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Review: The American, The Disappearance of Alice Creed, Let Me In, Due Date and Machete

By Cinema, Reviews

I got some feed­back on this column the oth­er day. Apparently I “write well” but I “don’t like much”. Perhaps I am a little jaded after four and a half years in these pages but I am pleased to report that this week­end I saw five films on your behalf and enjoyed all of them. Yes, all of them.

In the first scene of The American, George Clooney does some­thing so un-Clooney-like that audi­ence mem­bers beside me aud­ibly gasped. He plays a hit-man who might be called Jack or Edward but is prob­ably neither.

After nar­rowly escap­ing an attempt on his own life he holes up in pic­tur­esque Castel del Monte in the moun­tains of cent­ral Italy. As a single-minded pro­fes­sion­al with no ties, Jack could be the broth­er of Clooney’s cor­por­ate assas­sin in Up in the Air and like that film it takes unex­pec­ted feel­ings for a beau­ti­ful woman to make him real­ise how empty his life is.

Directed by fam­ous pho­to­graph­er Anton Corbijn (The Joshua Tree etc), every frame of The American is lus­cious and per­fectly com­posed, Mr. Clooney makes this stuff look easy and if you’re in the mar­ket for a qual­ity Euro-art-house Bourne-type thrill­er then look no further.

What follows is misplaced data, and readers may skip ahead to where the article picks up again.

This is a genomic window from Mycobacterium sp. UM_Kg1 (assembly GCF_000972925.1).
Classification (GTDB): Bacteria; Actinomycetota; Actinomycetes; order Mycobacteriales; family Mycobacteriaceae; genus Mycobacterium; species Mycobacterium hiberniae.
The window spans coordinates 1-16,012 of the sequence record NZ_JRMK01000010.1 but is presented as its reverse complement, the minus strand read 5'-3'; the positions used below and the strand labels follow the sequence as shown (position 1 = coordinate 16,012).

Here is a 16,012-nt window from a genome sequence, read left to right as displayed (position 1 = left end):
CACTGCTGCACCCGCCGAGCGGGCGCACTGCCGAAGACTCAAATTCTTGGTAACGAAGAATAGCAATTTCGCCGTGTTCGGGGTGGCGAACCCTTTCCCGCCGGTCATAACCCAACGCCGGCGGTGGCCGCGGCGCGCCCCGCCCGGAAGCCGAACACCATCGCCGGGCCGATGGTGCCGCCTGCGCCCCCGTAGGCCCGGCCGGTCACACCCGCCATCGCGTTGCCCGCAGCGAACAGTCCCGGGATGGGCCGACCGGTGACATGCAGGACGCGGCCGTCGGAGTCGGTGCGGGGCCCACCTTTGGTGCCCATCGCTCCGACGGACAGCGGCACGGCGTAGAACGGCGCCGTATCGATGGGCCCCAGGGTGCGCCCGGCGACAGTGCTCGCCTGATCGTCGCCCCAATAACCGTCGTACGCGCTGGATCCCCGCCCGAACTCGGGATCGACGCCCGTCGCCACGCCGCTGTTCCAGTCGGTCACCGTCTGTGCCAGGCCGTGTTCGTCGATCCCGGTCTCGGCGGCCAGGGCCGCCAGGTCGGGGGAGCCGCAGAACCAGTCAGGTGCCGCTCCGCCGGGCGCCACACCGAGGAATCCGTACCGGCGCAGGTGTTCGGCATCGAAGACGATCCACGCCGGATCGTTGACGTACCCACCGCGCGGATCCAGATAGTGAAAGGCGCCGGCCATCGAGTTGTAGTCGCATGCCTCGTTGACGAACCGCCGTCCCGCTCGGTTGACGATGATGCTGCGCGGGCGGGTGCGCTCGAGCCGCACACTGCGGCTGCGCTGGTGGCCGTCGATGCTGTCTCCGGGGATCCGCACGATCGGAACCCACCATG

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Review: Winter’s Bone, Red, Made in Dagenham, Paranormal Activity 2, Resident Evil- Afterlife and I’m Still Here

By Cinema, Reviews

Winter's Bone posterHalf way through Winter’s Bone I found myself think­ing, “So, this is what the Western has become?” The best Westerns are about find­ing or sus­tain­ing a mor­al path though a law­less fron­ti­er and the fron­ti­er in Winter’s Bone is the hid­den world of the rur­al poor and the path is a strange and ter­ri­fy­ing one.

In the rough and remote Ozark Mountains, teen­age Ree Dolly (Jennifer Lawrence) is single-handedly bring­ing up her two young sib­lings while caring for her emo­tion­ally dam­aged moth­er. One cold morn­ing the Sheriff turns up with the news that her fath­er, Jessup, used their house as his bail bond and unless Ree can find him and per­suade him to turn up for Court, the fam­ily will lose everything.